Programmers Stack Exchange is a question and answer site for professional programmers interested in conceptual questions about software development. Join them; it only takes a minute:

Sign up
Here's how it works:
  1. Anybody can ask a question
  2. Anybody can answer
  3. The best answers are voted up and rise to the top

Often people talk about cross-platform compatibility, but is it possible to write such "universal code" that would work both in browser, in desktop, on opengl, on webgl, and on html5 canvas-object? I'm thinking about writing a c-to-javascript compiler that would allow running desktop applications in browser. This utility would parse c/c++-code and generate javascript-code, and somehow replace all opengl-calls with webgl-calls. Something similar to Emscripten, but without assembly-like code (functions and statements would be converted one to one). Of course there will be some severe limitation on such c++ code. It will not support templates, dynamic polymorphism, etc. Also all libraries would have to be more or less substituted with javascript-implementations, so for example std-namespace will have to have javascript counterpart.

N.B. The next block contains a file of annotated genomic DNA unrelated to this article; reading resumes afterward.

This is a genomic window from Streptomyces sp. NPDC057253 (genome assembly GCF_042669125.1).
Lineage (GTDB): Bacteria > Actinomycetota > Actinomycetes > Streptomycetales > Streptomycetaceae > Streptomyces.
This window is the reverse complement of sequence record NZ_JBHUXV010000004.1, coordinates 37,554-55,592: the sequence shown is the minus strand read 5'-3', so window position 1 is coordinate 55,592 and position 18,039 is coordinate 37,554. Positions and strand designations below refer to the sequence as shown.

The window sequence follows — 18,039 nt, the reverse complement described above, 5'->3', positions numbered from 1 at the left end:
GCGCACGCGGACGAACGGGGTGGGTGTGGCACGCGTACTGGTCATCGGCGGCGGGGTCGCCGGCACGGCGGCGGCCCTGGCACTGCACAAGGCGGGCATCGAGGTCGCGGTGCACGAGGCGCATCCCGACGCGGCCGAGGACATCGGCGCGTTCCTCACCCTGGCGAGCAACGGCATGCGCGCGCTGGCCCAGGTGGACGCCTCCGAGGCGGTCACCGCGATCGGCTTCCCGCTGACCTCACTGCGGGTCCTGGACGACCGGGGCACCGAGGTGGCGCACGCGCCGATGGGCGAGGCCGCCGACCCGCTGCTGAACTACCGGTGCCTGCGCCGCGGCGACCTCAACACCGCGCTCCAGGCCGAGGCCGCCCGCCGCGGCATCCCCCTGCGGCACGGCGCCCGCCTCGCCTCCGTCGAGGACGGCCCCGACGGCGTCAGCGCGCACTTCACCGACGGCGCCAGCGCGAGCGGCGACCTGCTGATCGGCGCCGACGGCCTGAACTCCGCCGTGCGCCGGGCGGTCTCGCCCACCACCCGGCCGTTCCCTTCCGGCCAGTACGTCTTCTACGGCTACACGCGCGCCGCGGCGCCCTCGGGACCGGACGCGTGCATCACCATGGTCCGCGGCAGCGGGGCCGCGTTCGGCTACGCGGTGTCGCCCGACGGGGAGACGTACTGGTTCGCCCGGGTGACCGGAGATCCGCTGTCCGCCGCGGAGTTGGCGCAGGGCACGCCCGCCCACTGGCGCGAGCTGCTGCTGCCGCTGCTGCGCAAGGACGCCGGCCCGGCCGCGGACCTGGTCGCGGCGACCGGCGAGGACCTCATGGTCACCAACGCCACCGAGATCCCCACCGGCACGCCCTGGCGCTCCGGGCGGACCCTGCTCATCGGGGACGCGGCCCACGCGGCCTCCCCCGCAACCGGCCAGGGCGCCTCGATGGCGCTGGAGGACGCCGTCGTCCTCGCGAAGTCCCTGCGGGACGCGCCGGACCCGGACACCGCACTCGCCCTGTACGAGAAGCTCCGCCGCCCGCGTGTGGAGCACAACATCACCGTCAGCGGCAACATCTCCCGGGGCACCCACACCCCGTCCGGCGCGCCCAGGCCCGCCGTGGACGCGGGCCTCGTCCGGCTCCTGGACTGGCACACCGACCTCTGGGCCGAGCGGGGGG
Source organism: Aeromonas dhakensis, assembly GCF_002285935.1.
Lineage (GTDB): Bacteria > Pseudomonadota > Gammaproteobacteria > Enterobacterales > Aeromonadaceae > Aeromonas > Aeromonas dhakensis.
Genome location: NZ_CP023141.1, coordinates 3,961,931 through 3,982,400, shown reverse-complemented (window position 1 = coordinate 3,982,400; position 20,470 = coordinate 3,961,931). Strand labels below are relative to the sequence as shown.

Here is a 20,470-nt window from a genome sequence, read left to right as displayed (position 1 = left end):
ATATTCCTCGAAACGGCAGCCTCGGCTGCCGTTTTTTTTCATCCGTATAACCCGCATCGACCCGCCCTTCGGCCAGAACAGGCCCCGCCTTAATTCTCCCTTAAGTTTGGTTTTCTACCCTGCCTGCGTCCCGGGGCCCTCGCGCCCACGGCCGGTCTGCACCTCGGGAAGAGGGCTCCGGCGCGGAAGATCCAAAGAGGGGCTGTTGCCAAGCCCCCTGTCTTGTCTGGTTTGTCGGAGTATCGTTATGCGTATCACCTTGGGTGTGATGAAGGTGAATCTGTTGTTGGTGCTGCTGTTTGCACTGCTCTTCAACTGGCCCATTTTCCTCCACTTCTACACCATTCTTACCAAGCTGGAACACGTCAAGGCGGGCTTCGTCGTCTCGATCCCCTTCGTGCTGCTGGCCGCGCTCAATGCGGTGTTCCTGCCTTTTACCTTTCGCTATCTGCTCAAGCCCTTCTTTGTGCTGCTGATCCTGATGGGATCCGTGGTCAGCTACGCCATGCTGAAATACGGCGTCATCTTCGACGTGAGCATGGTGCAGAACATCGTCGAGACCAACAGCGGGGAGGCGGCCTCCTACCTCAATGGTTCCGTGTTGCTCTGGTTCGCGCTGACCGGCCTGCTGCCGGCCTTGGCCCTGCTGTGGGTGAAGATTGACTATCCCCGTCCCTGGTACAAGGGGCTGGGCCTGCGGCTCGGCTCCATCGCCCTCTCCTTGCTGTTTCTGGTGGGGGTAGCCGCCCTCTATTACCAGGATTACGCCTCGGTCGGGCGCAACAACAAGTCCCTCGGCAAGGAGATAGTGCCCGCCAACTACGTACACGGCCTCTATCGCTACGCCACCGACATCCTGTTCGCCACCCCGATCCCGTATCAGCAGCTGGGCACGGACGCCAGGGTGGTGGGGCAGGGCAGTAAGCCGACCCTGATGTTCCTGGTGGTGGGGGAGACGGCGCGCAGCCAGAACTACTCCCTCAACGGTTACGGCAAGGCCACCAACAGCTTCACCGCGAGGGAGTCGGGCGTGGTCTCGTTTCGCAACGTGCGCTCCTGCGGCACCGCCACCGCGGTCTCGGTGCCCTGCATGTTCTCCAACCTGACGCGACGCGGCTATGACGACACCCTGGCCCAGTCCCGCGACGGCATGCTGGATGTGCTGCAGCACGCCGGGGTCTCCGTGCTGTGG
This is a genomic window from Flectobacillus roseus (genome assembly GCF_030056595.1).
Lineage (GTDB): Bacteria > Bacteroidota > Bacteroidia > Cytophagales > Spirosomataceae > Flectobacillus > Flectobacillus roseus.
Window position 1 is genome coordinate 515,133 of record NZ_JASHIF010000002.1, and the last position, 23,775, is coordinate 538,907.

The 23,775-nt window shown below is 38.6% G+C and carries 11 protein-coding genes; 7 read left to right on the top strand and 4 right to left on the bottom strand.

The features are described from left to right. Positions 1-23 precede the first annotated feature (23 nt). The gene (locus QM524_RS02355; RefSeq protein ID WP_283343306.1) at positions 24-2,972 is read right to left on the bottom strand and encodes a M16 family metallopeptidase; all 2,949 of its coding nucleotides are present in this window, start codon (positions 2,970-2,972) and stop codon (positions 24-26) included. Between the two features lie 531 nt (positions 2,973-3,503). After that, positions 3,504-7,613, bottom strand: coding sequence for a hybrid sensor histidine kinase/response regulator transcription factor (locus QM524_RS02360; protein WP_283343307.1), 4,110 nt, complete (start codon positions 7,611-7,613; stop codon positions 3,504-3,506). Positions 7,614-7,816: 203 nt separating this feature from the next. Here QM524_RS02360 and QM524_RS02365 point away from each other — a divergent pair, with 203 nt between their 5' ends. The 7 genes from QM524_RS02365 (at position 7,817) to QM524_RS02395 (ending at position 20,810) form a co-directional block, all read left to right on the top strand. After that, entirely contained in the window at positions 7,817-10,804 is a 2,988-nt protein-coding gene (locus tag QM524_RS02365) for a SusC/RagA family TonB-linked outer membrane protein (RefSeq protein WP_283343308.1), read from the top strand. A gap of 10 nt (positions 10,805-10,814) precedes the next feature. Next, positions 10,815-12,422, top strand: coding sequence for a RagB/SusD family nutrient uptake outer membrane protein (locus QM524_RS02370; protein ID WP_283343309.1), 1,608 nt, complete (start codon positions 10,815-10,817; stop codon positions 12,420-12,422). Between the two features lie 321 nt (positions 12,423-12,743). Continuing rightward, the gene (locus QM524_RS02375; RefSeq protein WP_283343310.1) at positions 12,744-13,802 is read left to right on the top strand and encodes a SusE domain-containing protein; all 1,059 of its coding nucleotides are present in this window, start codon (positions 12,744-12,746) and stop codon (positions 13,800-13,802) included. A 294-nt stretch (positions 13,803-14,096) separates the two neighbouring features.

Do you think this is worth the trouble? Or should we just optimize better desktop-application download and execution, and except users to press "download" on our site? Google earth seems to be pretty popular even though it has a mandatory installation-step.

share|improve this question
up vote 1 down vote accepted

Unless writing C++ code is a requirement, maybe the Monkey programming language could be of interest? It works as an abstraction language, and can provide output code in at least C++, C#, Java, Javascript and Actionscript, which could make your application work on a wide range of platforms. The syntax is fairly lightweight and approachable, you can see a quick demonstration here.

Regarding the second part of your question: From a business' point of view, covering more platforms is definitely a benefit, but you'll have to ask yourself whether the extra cost is worth it. In any case, more and more applications are being browser-based, so personally I think that at least being able to run in a browser easily would make the effort worthwhile.

share|improve this answer
Wow, monkey code idea sounds great (supporting so many platforms and environments). Not sure if I'm willing to learn completely new language, but will definitely take a look. – AareP Apr 29 '11 at 8:54

If you're willing to develop in Java, see for an already built compiler. See for webgl support.

share|improve this answer
Java is not as fast as c++ applications :) – AareP Apr 29 '11 at 8:47
@AareP: Typically not, but in some cases it is actually faster. Anyways if the compiled JavaScript version that runs in the browser is fast enough, you'll have no complaints about the native version. So I'd focus more on what produces better JavaScript with the least work. (I say this as someone who does not like Java.) – btilly Apr 30 '11 at 13:08

Your Answer


By posting your answer, you agree to the privacy policy and terms of service.

Not the answer you're looking for? Browse other questions tagged or ask your own question.